Cooking on Back Burners Better for Indoor Air?
Test of Over-the-Stove Vent Fans With Gas Stoves Reveals Tips to Improve Indoor Air Quality
WebMD News Archive
Gas Stoves May Be a Source of Indoor Air Pollution continued...
"There are few if any places that exceed those outdoor standards for nitrogen dioxide," Singer says.
"But indoors, millions of Americans are exposed to those levels from using their gas stoves without venting. For most of those people, if they used their venting range hood, they'd be fine," he tells WebMD.
Nitrogen dioxide is a corrosive gas that can irritate the lining of the eyes, nose, throat, and respiratory tract.
According to the EPA, exposure to even low levels of nitrogen dioxide can make it more likely that people with asthma will suffer attacks. It can also decrease lung function in people with chronic obstructive pulmonary disease (COPD) and increase the risk of respiratory infections, especially in young children.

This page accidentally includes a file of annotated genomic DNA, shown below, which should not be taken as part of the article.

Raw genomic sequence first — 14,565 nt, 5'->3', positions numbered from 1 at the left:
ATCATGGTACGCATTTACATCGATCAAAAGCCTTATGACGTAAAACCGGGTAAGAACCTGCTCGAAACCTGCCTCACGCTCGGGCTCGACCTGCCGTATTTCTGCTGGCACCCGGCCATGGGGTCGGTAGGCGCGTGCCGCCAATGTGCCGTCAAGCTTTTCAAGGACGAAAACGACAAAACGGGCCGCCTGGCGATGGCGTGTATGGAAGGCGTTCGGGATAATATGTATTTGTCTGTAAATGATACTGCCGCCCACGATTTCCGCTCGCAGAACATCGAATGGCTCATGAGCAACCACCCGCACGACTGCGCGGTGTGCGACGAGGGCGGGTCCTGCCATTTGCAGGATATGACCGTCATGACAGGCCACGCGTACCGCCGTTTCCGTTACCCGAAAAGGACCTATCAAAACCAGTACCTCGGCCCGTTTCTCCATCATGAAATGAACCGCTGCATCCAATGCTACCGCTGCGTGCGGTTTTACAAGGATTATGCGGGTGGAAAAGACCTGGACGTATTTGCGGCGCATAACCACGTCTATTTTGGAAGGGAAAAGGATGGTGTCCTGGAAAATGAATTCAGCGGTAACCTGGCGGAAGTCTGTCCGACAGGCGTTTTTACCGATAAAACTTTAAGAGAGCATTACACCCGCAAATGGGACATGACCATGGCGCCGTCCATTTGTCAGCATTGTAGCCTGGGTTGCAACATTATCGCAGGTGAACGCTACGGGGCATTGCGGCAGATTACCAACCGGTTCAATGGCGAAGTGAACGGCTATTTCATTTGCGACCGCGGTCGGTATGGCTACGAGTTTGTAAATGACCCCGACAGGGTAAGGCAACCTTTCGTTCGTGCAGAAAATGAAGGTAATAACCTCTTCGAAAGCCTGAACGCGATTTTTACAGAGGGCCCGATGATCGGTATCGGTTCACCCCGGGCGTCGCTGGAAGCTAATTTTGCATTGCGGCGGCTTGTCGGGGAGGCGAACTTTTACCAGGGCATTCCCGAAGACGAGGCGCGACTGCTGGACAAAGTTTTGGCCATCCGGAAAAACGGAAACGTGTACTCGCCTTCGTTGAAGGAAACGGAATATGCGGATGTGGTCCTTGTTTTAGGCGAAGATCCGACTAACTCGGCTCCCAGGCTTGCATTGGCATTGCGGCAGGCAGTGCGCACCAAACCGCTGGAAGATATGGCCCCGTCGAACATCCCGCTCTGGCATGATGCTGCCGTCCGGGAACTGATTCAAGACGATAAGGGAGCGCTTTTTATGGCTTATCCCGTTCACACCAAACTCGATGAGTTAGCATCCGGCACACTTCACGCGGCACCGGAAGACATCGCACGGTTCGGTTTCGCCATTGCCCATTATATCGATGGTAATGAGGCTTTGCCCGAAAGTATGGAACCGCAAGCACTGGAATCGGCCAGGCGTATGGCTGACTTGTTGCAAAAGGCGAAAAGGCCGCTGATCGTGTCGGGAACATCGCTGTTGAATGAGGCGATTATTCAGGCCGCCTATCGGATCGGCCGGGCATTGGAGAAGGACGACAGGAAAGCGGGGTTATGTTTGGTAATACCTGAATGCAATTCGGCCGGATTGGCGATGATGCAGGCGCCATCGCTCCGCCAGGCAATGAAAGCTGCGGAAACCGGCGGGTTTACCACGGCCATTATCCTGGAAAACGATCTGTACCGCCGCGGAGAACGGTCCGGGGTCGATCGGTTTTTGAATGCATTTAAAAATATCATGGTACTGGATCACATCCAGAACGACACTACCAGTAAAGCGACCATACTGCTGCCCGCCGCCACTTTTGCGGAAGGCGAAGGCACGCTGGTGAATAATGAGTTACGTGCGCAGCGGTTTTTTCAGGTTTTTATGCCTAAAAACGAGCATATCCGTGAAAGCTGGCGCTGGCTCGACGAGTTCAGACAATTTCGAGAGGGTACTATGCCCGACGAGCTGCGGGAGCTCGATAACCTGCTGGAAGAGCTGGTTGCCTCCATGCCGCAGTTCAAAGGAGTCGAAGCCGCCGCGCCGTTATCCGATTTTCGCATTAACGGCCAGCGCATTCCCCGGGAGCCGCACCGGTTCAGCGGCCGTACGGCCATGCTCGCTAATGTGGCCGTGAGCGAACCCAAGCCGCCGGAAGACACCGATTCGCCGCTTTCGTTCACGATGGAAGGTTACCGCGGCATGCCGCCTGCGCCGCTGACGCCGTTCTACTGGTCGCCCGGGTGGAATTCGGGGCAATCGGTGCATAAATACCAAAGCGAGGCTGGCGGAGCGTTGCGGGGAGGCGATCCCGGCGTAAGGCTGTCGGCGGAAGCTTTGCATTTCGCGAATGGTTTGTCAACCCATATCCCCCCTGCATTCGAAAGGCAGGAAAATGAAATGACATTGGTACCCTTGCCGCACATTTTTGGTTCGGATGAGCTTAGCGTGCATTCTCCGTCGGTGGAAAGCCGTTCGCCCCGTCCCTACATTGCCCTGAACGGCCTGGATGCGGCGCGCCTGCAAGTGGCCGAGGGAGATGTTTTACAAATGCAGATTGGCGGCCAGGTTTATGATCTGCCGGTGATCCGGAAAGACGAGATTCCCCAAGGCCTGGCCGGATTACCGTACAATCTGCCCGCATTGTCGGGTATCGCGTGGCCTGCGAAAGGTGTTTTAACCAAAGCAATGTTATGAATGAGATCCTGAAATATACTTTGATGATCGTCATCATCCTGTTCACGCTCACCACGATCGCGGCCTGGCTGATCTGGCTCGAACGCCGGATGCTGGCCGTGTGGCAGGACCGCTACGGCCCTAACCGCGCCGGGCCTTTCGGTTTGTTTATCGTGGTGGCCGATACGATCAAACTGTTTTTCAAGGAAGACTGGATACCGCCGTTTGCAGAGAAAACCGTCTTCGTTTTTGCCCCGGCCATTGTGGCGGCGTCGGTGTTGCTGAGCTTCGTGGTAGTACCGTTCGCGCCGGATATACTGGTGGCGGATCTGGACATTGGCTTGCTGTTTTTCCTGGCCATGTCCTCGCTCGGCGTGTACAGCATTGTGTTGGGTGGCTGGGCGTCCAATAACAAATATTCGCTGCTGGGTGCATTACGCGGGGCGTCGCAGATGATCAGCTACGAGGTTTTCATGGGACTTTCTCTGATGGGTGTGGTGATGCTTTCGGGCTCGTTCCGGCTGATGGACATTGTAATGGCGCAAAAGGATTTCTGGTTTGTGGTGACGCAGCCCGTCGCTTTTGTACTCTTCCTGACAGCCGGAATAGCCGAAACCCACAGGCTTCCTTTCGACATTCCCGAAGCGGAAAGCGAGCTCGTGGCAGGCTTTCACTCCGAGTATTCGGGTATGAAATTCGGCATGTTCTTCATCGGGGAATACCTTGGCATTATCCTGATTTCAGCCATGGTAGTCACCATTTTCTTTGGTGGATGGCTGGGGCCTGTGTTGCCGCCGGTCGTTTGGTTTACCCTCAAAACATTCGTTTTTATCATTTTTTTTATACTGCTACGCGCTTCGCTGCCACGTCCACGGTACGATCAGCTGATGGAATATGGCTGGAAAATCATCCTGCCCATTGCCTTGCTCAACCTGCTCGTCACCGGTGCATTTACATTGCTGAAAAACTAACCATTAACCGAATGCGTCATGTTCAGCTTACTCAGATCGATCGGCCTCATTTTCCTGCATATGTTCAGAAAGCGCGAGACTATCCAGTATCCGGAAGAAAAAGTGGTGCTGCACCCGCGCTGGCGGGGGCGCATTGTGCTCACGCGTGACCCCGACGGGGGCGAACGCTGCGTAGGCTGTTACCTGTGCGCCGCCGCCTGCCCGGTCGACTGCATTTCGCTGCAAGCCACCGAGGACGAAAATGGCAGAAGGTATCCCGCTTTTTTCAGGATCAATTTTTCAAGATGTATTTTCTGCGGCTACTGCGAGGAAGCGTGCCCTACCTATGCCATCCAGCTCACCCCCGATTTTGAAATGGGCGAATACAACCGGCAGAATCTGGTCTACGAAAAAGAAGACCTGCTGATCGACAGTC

If you have a gas stove, researchers advise doing three things to increase the health of your indoor air:
- Make sure the fan over the stove vents to the outside. If it doesn't, consider having a better exhaust system installed. In general, vents that best captured pollutants use metal hoods to temporarily trap gas and soot so the fan can blow them outside.
- Turn the vent fan on while cooking.
- When possible, cook on the back burners of the stove.